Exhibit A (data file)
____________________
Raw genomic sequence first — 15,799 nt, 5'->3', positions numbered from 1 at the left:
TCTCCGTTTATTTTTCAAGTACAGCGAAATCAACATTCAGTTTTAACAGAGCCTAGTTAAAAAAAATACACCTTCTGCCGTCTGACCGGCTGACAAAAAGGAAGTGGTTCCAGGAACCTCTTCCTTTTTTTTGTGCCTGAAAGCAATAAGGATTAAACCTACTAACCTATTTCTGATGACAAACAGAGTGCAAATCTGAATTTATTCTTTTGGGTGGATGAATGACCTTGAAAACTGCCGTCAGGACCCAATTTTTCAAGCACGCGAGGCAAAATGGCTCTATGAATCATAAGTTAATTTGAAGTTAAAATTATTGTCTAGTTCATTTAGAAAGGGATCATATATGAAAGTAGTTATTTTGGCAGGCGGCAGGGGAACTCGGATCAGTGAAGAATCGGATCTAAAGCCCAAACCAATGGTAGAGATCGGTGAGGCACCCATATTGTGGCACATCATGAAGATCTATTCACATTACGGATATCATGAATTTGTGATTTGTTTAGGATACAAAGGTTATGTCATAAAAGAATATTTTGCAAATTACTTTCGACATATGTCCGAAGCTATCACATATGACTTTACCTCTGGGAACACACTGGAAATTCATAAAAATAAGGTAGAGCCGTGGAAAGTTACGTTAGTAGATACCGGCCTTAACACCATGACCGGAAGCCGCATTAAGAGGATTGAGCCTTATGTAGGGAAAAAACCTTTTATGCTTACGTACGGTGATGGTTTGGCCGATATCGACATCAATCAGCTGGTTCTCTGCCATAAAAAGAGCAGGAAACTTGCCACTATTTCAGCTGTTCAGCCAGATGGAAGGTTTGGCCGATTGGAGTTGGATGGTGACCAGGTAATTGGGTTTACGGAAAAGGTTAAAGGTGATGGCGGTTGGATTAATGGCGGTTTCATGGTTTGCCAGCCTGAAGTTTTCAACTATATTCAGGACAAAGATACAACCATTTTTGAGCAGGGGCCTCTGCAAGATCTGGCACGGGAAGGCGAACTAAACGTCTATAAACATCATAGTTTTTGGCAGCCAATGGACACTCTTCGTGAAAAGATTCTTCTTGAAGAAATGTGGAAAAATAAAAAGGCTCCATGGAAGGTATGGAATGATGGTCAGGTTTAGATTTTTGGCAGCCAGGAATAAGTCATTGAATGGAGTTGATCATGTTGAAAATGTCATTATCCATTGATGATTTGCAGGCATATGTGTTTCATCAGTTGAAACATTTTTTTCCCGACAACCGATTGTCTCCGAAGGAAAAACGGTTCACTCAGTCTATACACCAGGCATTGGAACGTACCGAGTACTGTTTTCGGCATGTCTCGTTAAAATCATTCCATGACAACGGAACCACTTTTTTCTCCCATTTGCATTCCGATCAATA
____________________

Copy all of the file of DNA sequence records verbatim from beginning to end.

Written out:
Raw genomic sequence first — 15,799 nt, 5'->3', positions numbered from 1 at the left:
TCTCCGTTTATTTTTCAAGTACAGCGAAATCAACATTCAGTTTTAACAGAGCCTAGTTAAAAAAAATACACCTTCTGCCGTCTGACCGGCTGACAAAAAGGAAGTGGTTCCAGGAACCTCTTCCTTTTTTTTGTGCCTGAAAGCAATAAGGATTAAACCTACTAACCTATTTCTGATGACAAACAGAGTGCAAATCTGAATTTATTCTTTTGGGTGGATGAATGACCTTGAAAACTGCCGTCAGGACCCAATTTTTCAAGCACGCGAGGCAAAATGGCTCTATGAATCATAAGTTAATTTGAAGTTAAAATTATTGTCTAGTTCATTTAGAAAGGGATCATATATGAAAGTAGTTATTTTGGCAGGCGGCAGGGGAACTCGGATCAGTGAAGAATCGGATCTAAAGCCCAAACCAATGGTAGAGATCGGTGAGGCACCCATATTGTGGCACATCATGAAGATCTATTCACATTACGGATATCATGAATTTGTGATTTGTTTAGGATACAAAGGTTATGTCATAAAAGAATATTTTGCAAATTACTTTCGACATATGTCCGAAGCTATCACATATGACTTTACCTCTGGGAACACACTGGAAATTCATAAAAATAAGGTAGAGCCGTGGAAAGTTACGTTAGTAGATACCGGCCTTAACACCATGACCGGAAGCCGCATTAAGAGGATTGAGCCTTATGTAGGGAAAAAACCTTTTATGCTTACGTACGGTGATGGTTTGGCCGATATCGACATCAATCAGCTGGTTCTCTGCCATAAAAAGAGCAGGAAACTTGCCACTATTTCAGCTGTTCAGCCAGATGGAAGGTTTGGCCGATTGGAGTTGGATGGTGACCAGGTAATTGGGTTTACGGAAAAGGTTAAAGGTGATGGCGGTTGGATTAATGGCGGTTTCATGGTTTGCCAGCCTGAAGTTTTCAACTATATTCAGGACAAAGATACAACCATTTTTGAGCAGGGGCCTCTGCAAGATCTGGCACGGGAAGGCGAACTAAACGTCTATAAACATCATAGTTTTTGGCAGCCAATGGACACTCTTCGTGAAAAGATTCTTCTTGAAGAAATGTGGAAAAATAAAAAGGCTCCATGGAAGGTATGGAATGATGGTCAGGTTTAGATTTTTGGCAGCCAGGAATAAGTCATTGAATGGAGTTGATCATGTTGAAAATGTCATTATCCATTGATGATTTGCAGGCATATGTGTTTCATCAGTTGAAACATTTTTTTCCCGACAACCGATTGTCTCCGAAGGAAAAACGGTTCACTCAGTCTATACACCAGGCATTGGAACGTACCGAGTACTGTTTTCGGCATGTCTCGTTAAAATCATTCCATGACAACGGAACCACTTTTTTCTCCCATTTGCATTCCGATCAATA